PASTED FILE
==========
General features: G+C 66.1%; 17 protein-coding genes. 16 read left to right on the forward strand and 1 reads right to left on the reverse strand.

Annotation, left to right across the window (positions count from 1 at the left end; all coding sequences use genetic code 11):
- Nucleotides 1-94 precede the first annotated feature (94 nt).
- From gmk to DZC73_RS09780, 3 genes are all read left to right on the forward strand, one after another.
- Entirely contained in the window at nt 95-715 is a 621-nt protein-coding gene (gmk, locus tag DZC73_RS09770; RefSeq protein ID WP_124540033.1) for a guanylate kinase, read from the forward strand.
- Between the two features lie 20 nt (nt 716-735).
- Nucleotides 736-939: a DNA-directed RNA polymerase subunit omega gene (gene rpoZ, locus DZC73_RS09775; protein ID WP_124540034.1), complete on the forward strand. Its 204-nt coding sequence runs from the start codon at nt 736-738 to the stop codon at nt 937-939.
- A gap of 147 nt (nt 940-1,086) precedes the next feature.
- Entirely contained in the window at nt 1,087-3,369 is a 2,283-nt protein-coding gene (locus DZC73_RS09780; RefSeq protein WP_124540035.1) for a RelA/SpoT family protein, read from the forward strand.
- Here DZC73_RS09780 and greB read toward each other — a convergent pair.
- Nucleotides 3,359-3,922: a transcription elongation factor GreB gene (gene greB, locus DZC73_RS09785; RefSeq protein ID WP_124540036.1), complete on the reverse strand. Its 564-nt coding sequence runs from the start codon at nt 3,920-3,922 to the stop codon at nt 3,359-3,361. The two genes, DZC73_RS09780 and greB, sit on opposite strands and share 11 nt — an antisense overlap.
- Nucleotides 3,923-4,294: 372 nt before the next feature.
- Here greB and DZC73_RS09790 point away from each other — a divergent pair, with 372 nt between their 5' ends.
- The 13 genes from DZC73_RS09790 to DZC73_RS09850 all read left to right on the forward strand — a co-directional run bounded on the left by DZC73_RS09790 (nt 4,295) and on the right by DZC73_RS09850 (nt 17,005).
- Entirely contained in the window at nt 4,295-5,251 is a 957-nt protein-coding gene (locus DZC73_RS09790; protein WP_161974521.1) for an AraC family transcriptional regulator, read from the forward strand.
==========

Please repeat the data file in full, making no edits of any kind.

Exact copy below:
General features: G+C 66.1%; 17 protein-coding genes. 16 read left to right on the forward strand and 1 reads right to left on the reverse strand.

Annotation, left to right across the window (positions count from 1 at the left end; all coding sequences use genetic code 11):
- Nucleotides 1-94 precede the first annotated feature (94 nt).
- From gmk to DZC73_RS09780, 3 genes are all read left to right on the forward strand, one after another.
- Entirely contained in the window at nt 95-715 is a 621-nt protein-coding gene (gmk, locus tag DZC73_RS09770; RefSeq protein ID WP_124540033.1) for a guanylate kinase, read from the forward strand.
- Between the two features lie 20 nt (nt 716-735).
- Nucleotides 736-939: a DNA-directed RNA polymerase subunit omega gene (gene rpoZ, locus DZC73_RS09775; protein ID WP_124540034.1), complete on the forward strand. Its 204-nt coding sequence runs from the start codon at nt 736-738 to the stop codon at nt 937-939.
- A gap of 147 nt (nt 940-1,086) precedes the next feature.
- Entirely contained in the window at nt 1,087-3,369 is a 2,283-nt protein-coding gene (locus DZC73_RS09780; RefSeq protein WP_124540035.1) for a RelA/SpoT family protein, read from the forward strand.
- Here DZC73_RS09780 and greB read toward each other — a convergent pair.
- Nucleotides 3,359-3,922: a transcription elongation factor GreB gene (gene greB, locus DZC73_RS09785; RefSeq protein ID WP_124540036.1), complete on the reverse strand. Its 564-nt coding sequence runs from the start codon at nt 3,920-3,922 to the stop codon at nt 3,359-3,361. The two genes, DZC73_RS09780 and greB, sit on opposite strands and share 11 nt — an antisense overlap.
- Nucleotides 3,923-4,294: 372 nt before the next feature.
- Here greB and DZC73_RS09790 point away from each other — a divergent pair, with 372 nt between their 5' ends.
- The 13 genes from DZC73_RS09790 to DZC73_RS09850 all read left to right on the forward strand — a co-directional run bounded on the left by DZC73_RS09790 (nt 4,295) and on the right by DZC73_RS09850 (nt 17,005).
- Entirely contained in the window at nt 4,295-5,251 is a 957-nt protein-coding gene (locus DZC73_RS09790; protein WP_161974521.1) for an AraC family transcriptional regulator, read from the forward strand.